You’re going to die.
I’ve never been particularly concerned about when I might die. I’d probably prefer that it wasn’t today or tomorrow, but the fact remains that it has to happen at some point, so it’s not something to get too worked up about, right?
I am and always have been concerned with how I live: when I do die, I want to know that I lived a full life – how long it was is a footnote.
Strangely though, we seem to be re-shaping society now on the principle that dying is something to be avoided and delayed – at all costs (both personal and for wider society). Or at least, when related to a particular cause célèbre… Society is now re-forming to extend life, but at the same time remove everything that makes it worth living.
When I was two years old I was apparently already climbing up the outside of the staircase. Visitors would apparently look on in horror. My mother took the approach that I was learning useful lessons about independence, boundaries, and risk analysis. Looking back, I totally agree with her approach. It taught me to always realistically appraise situations, and in the intervening decades I’ve done plenty of stuff that I’m sure a lot of people would categorise as incredibly risky and dangerous, but I have (to date) not had any accidents with long term consequences, and have rarely felt that I was doing anything with excessive risk (there may have been the fleeting moment where I have thought, “right, this is it…” but I’m still here, like a bad penny).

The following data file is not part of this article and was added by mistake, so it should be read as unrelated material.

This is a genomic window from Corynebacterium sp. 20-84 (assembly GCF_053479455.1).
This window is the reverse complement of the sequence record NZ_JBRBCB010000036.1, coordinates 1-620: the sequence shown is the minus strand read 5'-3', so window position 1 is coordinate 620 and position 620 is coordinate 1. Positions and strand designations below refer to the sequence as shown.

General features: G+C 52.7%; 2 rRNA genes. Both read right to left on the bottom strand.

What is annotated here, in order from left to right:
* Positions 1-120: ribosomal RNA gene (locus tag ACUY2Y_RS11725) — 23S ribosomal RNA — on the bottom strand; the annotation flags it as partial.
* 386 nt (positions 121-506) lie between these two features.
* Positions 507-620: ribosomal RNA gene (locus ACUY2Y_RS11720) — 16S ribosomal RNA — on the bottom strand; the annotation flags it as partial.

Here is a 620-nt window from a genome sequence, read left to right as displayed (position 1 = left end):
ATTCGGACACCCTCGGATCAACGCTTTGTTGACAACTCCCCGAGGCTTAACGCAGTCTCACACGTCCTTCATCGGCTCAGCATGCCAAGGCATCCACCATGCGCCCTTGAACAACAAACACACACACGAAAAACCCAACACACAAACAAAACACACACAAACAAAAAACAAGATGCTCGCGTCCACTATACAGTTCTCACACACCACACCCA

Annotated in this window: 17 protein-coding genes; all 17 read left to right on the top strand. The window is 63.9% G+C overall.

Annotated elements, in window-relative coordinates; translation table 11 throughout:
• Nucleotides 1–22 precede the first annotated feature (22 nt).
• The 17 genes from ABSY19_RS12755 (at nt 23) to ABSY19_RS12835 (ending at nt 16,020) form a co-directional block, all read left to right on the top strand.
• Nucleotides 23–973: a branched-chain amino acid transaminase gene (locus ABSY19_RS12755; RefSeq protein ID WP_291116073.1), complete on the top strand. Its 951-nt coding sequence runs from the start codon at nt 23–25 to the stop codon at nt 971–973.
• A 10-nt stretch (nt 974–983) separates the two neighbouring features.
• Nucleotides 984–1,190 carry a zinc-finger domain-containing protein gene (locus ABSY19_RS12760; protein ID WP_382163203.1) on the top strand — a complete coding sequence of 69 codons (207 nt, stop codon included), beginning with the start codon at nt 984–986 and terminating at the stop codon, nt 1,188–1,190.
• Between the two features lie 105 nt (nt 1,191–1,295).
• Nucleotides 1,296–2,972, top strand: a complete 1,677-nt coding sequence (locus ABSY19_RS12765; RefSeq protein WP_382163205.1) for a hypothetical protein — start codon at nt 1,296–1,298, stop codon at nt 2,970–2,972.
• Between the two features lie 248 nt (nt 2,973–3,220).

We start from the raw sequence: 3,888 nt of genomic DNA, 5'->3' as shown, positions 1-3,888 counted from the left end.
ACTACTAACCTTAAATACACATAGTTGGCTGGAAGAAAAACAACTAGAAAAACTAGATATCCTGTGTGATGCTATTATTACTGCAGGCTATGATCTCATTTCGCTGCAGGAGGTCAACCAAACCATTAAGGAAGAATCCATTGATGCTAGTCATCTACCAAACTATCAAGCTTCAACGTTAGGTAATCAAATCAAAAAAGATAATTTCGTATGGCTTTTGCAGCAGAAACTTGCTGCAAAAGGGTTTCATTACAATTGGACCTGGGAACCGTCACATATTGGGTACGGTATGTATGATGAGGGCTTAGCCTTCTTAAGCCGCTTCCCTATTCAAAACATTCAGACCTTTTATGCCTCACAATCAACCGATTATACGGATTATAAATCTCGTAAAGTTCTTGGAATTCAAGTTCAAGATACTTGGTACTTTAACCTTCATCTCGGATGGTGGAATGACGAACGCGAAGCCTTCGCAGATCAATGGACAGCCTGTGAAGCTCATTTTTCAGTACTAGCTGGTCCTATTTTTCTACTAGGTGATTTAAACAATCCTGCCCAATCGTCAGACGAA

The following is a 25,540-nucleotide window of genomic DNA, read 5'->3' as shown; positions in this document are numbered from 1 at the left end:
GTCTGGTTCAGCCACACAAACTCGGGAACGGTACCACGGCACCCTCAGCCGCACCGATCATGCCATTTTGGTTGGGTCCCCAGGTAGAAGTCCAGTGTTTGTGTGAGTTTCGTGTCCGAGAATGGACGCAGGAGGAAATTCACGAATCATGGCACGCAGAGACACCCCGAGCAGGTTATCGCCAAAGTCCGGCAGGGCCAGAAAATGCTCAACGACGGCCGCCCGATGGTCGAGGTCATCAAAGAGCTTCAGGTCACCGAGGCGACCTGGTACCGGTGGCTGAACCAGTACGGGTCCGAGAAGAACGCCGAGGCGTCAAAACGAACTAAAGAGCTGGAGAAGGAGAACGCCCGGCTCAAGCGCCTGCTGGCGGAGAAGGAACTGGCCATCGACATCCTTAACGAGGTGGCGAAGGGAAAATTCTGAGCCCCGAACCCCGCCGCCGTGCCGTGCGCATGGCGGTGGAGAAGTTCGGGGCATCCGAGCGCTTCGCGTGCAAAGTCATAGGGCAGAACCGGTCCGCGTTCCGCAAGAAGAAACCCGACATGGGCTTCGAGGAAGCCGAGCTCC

This is because I have a realistic awareness of myself, my own capabilities and limitations, and potential environmental factors that might push the needle one way or the other on the risk gauge. I can take responsibility for my own wellbeing, and don’t expect others to do it for me. My consequences are mine alone.
So I’m going to go ahead and say that I think people who smoke, take drugs, engage in socially acceptable alcoholism, or simply spend all their time sitting on their arse watching television are not taking responsibility for themselves, and are patently unable to judge risk, and have absolutely no right to judge my judgement on anything.
Health, fitness, living a full life, and not cowering in terror from phantoms.
Try it sometime.
“The only thing we have to fear is fear itself.”